The Bengal breed has managed to evolve from single spots to amazing rosetted patterns reminiscent of giraffes and leopards in a relatively short amount of time.
The Bengal Timeline
Jean Mill imports an ALC female. Later, in 1963, she crosses it with a solid black DSH male. The project is abandoned when Mill is widowed.
Dr. Willard Centerwall, who was researching the ALC's possible natural immunity to Feline Leukemia gives Mill the F1 hybrids that are the foundation of the breed as we know it.
Millwood Tory of Delhi is imported for
from India, introduces the gene glitter into the breed. His sister, Tasha was imported at the same time and although not glittered, she likely carried the gene.
Mill began showing her Bengals in the new breed category of TICA, later her 2nd generation queen Penny Ante captivated audiences with her friendly temperament. Also in 1985, CFA retracted Mill's Indian Mau registrations as the pressure mounted against her wild hybrids.
A new kind of Bengal is born,
the marble pattern... Mill credits these cats with contributing the 'outlining gene' and the first rosettes were born from descendants.
TICA admitted the breed into championship status, cats four generations removed from outcrosses are considered domestic and able to be shown.
After official recognition the Bengal breed is the fastest growing breed over the next decade.
Marble Bengals were accepted into TICA and the snows/seal series in the subsequent years
Accepted for Miscellaneous Status in CFA. Cats must be 6 generations removed to be eligible for registration and exhibition.
Bengals accepted in CFA. After 1 year in the Miscellaneous class, CFA's executive board votes to accept Bengals as a Championship breed in CFA.
The Bengal breed has managed to evolve from single spots to amazing rosetted patterns reminiscent of giraffes and leopards in a relatively short amount of time. This sparked research into pattern inheritance and the unique color variations seen throughout felines.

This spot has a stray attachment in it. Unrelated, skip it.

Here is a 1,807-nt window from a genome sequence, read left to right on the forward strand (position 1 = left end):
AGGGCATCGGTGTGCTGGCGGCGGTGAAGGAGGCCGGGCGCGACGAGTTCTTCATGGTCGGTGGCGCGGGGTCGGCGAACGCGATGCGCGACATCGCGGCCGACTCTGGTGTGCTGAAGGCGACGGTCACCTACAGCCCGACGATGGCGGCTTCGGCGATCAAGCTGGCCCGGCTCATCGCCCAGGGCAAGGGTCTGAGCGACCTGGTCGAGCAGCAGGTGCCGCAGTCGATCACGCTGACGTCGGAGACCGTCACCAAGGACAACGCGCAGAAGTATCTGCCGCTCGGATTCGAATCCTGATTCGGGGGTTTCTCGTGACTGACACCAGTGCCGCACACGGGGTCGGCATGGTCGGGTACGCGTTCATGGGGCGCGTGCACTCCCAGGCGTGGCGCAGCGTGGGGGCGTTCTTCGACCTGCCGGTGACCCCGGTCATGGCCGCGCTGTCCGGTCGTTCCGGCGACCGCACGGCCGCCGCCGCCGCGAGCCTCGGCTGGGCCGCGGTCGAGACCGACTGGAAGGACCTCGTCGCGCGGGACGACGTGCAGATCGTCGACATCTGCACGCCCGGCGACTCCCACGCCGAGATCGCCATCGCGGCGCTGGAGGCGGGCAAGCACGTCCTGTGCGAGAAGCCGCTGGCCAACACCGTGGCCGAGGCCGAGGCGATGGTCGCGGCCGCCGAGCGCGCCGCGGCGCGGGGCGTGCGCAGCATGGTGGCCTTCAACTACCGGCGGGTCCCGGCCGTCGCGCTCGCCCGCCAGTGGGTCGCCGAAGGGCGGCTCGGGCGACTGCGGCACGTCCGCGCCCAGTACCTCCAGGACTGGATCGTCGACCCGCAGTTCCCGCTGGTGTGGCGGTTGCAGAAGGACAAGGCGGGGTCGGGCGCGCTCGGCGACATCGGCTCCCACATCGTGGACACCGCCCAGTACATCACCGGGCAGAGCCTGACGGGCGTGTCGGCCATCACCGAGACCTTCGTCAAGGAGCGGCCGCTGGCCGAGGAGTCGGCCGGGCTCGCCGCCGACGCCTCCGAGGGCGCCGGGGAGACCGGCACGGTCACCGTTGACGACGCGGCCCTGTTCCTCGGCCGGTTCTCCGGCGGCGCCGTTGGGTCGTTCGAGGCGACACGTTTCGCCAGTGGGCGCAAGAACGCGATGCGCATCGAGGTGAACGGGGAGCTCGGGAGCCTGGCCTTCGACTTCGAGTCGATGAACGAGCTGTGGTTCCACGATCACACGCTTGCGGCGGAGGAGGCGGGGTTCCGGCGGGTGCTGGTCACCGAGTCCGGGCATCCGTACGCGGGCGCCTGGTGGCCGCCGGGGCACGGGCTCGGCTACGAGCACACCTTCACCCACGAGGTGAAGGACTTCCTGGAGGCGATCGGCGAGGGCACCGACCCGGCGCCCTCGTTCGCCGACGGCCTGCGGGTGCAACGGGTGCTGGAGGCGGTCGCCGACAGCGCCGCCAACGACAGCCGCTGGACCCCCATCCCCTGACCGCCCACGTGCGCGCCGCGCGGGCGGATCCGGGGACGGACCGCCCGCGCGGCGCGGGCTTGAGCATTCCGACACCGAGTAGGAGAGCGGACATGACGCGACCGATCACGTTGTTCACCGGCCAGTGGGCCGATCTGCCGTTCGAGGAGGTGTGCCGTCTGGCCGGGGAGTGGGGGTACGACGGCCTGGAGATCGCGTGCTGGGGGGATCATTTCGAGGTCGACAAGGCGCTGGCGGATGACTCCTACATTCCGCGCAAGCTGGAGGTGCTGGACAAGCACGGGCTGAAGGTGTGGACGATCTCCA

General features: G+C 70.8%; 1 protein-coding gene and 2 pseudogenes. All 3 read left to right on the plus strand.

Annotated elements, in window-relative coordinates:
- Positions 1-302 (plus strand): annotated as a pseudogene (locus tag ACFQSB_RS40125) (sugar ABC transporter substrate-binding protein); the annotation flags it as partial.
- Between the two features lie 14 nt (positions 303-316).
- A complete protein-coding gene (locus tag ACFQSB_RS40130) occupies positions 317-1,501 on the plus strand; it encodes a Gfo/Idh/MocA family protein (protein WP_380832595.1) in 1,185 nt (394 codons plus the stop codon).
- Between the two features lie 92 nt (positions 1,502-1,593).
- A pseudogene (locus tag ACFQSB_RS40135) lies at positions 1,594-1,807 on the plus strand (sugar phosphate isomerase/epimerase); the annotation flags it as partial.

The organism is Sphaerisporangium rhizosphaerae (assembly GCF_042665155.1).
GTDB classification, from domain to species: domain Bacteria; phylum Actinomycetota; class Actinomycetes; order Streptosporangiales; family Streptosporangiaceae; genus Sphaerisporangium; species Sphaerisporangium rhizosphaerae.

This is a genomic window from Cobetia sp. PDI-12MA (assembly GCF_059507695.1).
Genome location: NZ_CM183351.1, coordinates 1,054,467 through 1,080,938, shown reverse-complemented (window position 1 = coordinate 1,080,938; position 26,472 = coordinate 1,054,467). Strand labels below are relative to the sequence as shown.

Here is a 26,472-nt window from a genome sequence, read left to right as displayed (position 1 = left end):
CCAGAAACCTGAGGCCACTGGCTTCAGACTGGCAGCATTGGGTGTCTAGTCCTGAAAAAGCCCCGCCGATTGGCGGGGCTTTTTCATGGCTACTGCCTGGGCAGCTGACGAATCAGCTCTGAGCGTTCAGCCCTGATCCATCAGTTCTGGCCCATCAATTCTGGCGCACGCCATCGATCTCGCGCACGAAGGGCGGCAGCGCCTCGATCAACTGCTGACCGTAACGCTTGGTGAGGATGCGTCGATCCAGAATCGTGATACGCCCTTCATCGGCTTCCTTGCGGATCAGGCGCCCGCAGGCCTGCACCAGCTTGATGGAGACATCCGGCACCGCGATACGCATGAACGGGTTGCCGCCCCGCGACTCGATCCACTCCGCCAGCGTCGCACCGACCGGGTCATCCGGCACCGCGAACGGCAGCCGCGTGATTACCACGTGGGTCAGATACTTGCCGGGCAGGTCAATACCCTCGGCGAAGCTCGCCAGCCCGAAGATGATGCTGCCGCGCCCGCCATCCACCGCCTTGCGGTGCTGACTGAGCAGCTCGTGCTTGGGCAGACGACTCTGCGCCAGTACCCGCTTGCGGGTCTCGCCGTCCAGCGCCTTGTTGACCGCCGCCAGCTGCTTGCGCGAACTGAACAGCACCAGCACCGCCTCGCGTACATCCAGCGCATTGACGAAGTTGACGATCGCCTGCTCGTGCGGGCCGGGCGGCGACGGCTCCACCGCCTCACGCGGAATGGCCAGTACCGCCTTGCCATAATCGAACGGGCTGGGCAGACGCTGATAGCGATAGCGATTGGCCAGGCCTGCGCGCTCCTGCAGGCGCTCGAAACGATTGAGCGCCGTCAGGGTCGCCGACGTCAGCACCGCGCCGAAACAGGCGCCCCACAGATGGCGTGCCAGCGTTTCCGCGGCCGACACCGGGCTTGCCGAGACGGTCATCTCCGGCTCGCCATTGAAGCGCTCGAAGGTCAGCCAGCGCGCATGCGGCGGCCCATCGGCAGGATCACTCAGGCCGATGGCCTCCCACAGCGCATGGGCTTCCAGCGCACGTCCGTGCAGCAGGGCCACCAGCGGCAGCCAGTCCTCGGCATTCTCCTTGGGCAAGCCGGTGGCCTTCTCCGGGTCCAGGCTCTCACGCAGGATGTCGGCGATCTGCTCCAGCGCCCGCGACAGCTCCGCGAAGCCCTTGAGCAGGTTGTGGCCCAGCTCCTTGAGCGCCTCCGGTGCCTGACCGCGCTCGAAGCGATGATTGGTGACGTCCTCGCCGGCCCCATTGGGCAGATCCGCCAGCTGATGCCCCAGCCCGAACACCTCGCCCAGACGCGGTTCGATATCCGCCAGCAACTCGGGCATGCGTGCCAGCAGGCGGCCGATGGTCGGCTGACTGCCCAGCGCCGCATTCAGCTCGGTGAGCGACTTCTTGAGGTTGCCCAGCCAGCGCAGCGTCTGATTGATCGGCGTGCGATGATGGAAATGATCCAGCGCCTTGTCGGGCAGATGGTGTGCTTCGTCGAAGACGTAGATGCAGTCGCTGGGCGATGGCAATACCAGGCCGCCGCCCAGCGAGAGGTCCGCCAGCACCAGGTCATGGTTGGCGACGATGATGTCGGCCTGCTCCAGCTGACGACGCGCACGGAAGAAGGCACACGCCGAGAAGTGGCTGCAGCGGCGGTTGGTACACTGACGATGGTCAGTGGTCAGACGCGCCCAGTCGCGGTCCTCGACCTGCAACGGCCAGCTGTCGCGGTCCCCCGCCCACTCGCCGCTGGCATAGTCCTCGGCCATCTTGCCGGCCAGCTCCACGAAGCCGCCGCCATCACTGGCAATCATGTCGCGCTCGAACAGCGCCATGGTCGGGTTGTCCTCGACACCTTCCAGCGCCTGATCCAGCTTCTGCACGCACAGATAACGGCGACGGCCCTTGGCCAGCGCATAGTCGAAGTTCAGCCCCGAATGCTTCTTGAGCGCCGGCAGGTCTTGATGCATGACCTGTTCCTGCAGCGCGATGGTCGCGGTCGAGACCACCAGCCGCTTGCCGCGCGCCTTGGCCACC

Coat pattern selection over breed history
- Millwoood Inner Circle (1993)
- Boyds Bengals Breaker (2022)
Progressive changes in coat color patterns over 30 years led to diverse pattern types
Possibly the most interesting genes discovered recently are glitter, and the charcoal pattern.
- The glitter mutation reduces Fgfr2 (Fibroblast Growth Factor Receptor 2) expression, specifically in the hair follicle.
- Kaelin estimates that over 60% of Bengals are glittered and another 30% carry the gene for glitter.
Gene discovery in Bengal (and other) cats
Bengal specific - Coat color & hair morphology
What's so captivating about glitter? It is one of the unique attributes of a large percentage of the breed, one that draws in breeders and enthusiast alike!
The Importance of Glitter ...by libbie kepp
The first recorded well glittered cat ap- pears to have been Delhi, a highly rufoused domestic short hair "street cat" imported from Delhi, India in the early 1980's by Jean Mill and used extensively in early lines of Bengal.
Karen Sausman reports from microscopic studies of the fur of Delhi and others that the air bubbles responsible for the glittery light refraction are NOT in the same layer of the hair as in "satin" mice, etc. She and Sugden also see that many Bengals which do not exhibit glitter in ticked coats nevertheless have rudimentary bubbles. Glittered fur tends to have a much thicker, clearer outer layer, than non reflecting hair. This clear layer extends into and totally comprises a much longer clear tip that has no inner structure and little pigmenting (unless it is a ticked end).
Glitter hair structure
- Primary hairs - medulla (inner layer) is thinner with no affect on hair width
- Awn hairs - transition from periodic discontinuous pattern to a fragmented pattern at hair tip
Acknowledgements and Full Credits to: https://cfa-files.s3.us-east-2.amazonaws.com/breed-presentations/Bengal.pdf